We've written about the benefits of Health Savings Accounts before and continue to believe they are an excellent savings vehicle for many people. While their primary intention is to allow individuals to put money away pre-tax to pay medical expenses, they have some unique attributes that can make them a great long-term savings tool as well. We've recently teamed up with a company that will allow us to help you set up your own HSA and even invest your money in that account in a diversified mix of low cost mutual funds. Before we move on I should note that HSA's are not for everyone. Here are some of the criteria you should consider to see if an HSA might be right for you:
- You must have a high deductible health insurance plan. In 2016 and 2017 that means the deductible must be $1,300 for individual coverage or $2,600 for family coverage.
- You cannot be on Medicare since it is not a high deductible insurance plan.
- You should have sufficient liquid assets to cover any potential short-term spending needs or emergencies.
- You should already be maximizing your other retirement savings options - 401(k), 403(B), IRA, Roth IRA, etc. While some might argue the tax benefits of an HSA are so great you could start with HSA funding, you need to keep in mind you only maximize that benefit if you use withdrawals on qualified medical expenses. Not all your retirement expenses will be medical so you need to have sufficient savings in regular retirement accounts as well.
If you meet these criteria, you should be looking at putting money into an HSA to cover medical expenses now or in the future. The next question to ask is whether you should invest that money or just put it into cash or savings account. If you have sufficient cash flow to cover any medical expenses you might incur in the coming years, then you might want to start thinking about the HSA as a long-term rather than a short-term savings vehicle. This will help you maximize the "triple tax benefit" of an HSA:
- Contributions are tax-deductible.
- The earnings are not taxed.
- The distributions are not taxed, as long as they are used for qualified medical expenses.
In other words, they are a combination of the best attributes of the various other retirement savings accounts available to you. Unfortunately most of the major brokerage firms (like Schwab, Vanguard, etc) do not offer the option to open up an HSA. Up until now most of our clients who have them have only been able to put this money away into a cash or savings account. Now, through a company called Health Savings Administrators our clients are able to open an HSA and invest any contributions. We found this company through a contact at Vanguard, have thoroughly vetted them and feel confident using them for this purpose.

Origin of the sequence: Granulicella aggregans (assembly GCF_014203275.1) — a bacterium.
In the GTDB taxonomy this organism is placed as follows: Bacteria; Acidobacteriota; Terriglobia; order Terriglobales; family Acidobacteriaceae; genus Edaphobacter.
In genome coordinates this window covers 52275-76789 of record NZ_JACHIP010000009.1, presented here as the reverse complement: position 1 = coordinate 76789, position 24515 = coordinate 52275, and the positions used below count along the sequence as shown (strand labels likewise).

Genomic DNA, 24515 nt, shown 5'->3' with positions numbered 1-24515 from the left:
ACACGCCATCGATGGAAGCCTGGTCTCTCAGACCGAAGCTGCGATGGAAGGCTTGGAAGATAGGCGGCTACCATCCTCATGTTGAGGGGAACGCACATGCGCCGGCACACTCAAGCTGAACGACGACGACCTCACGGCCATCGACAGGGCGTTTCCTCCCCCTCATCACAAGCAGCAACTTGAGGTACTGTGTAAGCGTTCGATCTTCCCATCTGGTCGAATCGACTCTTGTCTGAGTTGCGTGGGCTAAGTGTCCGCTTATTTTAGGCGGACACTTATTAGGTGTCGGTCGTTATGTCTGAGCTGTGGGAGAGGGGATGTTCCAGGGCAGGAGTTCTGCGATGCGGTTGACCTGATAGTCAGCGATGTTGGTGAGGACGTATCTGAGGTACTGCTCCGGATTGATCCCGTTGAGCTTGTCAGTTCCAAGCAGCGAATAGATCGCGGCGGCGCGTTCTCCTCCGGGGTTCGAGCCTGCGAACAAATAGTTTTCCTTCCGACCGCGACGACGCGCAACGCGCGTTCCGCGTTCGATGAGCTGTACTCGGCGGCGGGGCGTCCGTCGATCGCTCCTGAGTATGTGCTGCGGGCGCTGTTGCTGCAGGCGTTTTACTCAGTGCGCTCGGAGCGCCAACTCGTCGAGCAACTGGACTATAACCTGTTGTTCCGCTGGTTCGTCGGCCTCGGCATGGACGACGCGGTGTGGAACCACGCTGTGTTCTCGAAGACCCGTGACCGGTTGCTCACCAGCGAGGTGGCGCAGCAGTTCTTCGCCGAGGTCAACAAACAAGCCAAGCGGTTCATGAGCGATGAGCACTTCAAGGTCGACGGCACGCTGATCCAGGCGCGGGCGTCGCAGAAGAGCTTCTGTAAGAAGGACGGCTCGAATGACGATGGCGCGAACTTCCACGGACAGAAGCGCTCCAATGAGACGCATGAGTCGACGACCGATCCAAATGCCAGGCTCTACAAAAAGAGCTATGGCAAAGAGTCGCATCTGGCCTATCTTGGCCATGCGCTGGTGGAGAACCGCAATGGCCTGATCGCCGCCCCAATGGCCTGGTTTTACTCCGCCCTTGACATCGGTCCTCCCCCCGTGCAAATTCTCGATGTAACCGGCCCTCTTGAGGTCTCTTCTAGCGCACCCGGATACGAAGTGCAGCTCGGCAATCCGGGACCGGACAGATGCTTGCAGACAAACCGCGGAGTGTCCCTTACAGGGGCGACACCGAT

The next question you might ask is, "What will it cost to set up an HSA through this company?" They charge a $45 annual administrative fee and 0.25% of the total assets under management, which is quite reasonable. So if you have $5,000 in an HSA with them, you'll pay $45 + $12.50 = $57.50 per year. Of course the underlying mutual funds also have expenses, but we've chosen a lineup of low cost options from Vanguard and Dimensional Fund Advisors, so your all-in costs will still be very low.
We will not charge any additional fee ourselves nor are we compensated in any way by Health Savings Administrators. We have chosen to team up with this company only so that we can help our clients maximize their saving options and to make it easier for us to provide advice to you. By signing up through our connection, we'll be able to help you choose an appropriate allocation to the various funds and will be able to easily include this account in the overall financial planning and investment monitoring we provide.
Health Savings Accounts have been in the news a lot lately and you'll likely be hearing about them a lot more in the coming months as Congress works on changes to the Affordable Care Act. As this recent NY Times article points out, many Republicans are looking at HSA's as a way to help more people save for their medical care. There are some proposals out there that would make them even more enticing as a savings vehicle, so don't expect them to go away anytime soon.
We are also often asked what happens to an HSA after you die. As with retirement accounts, it depends on who you name as the beneficiary on the account. If you name your spouse as beneficiary, the account will remain an HSA and be subject to the same rules as it was for you. However, if anyone else is named the beneficiary, the account is distributed at your death and the proceeds would be taxable to the beneficiary.
Keep in mind you can contribute to an HSA and have it count for the current tax year up through April 15th of the following year. That means you have until April 15, 2017 to make a contribution for 2016. The maximum contribution amounts for 2016 are $3,350 for individual coverage or $6,750 for family coverage. If you are over age 55 you can contribute an additional $1,000.
If you have other questions about opening up an HSA or if you think you might want to do so for yourself, feel free to contact me anytime at email@example.com or 410-494-6680.
The views expressed represent the opinions of L.K. Benson & Company and are subject to change. These views are not intended as a forecast, a guarantee of future results, investment recommendation, or an offer to buy or sell any securities. The information provided is of a general nature and should not be construed as investment advice or to provide any investment, tax, financial or legal advice or service to any person.
Please see Additional Disclosures more information.